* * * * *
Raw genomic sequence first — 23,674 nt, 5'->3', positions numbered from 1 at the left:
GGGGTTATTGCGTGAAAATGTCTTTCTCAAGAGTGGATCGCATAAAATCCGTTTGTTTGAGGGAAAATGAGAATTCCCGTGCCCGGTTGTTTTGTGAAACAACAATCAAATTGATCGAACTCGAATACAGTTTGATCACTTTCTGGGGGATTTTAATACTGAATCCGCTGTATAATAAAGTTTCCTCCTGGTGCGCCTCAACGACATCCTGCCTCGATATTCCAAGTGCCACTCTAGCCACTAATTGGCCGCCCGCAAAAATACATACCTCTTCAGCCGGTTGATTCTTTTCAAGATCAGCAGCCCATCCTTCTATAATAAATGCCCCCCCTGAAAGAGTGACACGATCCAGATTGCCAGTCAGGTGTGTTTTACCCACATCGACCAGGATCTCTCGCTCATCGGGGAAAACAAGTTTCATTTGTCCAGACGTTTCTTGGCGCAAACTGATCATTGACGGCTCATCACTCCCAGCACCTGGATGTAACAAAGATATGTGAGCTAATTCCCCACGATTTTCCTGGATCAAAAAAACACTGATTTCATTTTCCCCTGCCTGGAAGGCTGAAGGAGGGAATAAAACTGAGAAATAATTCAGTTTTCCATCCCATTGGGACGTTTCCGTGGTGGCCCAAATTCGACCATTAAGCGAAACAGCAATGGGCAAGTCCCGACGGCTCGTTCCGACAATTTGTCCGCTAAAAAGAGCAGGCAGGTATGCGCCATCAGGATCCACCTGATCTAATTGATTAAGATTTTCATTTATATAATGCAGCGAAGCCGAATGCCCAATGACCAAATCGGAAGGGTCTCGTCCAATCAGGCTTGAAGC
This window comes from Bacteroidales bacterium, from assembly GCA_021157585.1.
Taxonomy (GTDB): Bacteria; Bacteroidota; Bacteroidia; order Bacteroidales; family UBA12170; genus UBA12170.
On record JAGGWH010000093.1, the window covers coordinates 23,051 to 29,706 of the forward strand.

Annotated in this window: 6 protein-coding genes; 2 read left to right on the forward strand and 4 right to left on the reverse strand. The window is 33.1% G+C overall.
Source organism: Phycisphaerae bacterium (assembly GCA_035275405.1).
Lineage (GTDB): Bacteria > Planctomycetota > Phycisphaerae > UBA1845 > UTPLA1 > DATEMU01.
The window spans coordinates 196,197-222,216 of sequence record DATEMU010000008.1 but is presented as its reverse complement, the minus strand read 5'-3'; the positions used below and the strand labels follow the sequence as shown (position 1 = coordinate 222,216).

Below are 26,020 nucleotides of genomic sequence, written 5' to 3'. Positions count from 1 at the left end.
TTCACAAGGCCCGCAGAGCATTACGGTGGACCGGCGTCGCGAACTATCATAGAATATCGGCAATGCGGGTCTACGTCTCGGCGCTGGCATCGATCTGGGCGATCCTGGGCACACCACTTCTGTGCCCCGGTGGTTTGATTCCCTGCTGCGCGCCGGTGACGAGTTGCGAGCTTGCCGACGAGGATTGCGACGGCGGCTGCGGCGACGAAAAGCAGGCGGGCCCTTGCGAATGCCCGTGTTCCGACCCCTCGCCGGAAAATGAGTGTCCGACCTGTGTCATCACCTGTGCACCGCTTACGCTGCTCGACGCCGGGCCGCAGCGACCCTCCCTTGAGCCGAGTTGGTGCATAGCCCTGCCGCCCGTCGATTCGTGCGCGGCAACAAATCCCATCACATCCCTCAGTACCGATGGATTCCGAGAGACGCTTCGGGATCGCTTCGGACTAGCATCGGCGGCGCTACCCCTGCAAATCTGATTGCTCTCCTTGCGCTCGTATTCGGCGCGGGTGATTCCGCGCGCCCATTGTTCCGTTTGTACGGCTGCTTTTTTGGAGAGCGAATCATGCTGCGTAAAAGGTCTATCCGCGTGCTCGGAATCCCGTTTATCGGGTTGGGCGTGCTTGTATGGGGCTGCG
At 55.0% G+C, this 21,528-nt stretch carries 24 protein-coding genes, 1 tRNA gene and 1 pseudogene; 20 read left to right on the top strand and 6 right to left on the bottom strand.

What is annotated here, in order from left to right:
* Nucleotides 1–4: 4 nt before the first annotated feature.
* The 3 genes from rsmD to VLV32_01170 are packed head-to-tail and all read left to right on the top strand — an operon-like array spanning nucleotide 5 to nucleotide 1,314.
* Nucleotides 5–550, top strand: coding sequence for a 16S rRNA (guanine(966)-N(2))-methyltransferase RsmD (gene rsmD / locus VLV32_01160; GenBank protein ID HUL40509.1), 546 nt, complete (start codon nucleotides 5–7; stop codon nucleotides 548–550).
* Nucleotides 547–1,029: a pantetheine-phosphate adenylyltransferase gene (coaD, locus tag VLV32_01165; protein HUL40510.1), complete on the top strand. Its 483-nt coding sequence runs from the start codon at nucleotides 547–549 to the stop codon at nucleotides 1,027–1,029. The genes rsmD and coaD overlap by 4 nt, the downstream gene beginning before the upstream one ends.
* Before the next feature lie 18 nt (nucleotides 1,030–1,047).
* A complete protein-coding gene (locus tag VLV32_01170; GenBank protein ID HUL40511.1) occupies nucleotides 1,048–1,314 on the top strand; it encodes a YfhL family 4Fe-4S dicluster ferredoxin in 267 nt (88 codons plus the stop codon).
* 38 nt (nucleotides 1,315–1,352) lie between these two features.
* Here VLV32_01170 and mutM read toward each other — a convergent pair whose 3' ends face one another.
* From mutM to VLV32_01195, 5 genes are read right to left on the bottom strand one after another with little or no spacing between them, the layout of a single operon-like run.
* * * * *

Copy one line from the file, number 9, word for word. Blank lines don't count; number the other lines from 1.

The window spans coordinates 196,197-222,216 of sequence record DATEMU010000008.1 but is presented as its reverse complement, the minus strand read 5'-3'; the positions used below and the strand labels follow the sequence as shown (position 1 = coordinate 222,216).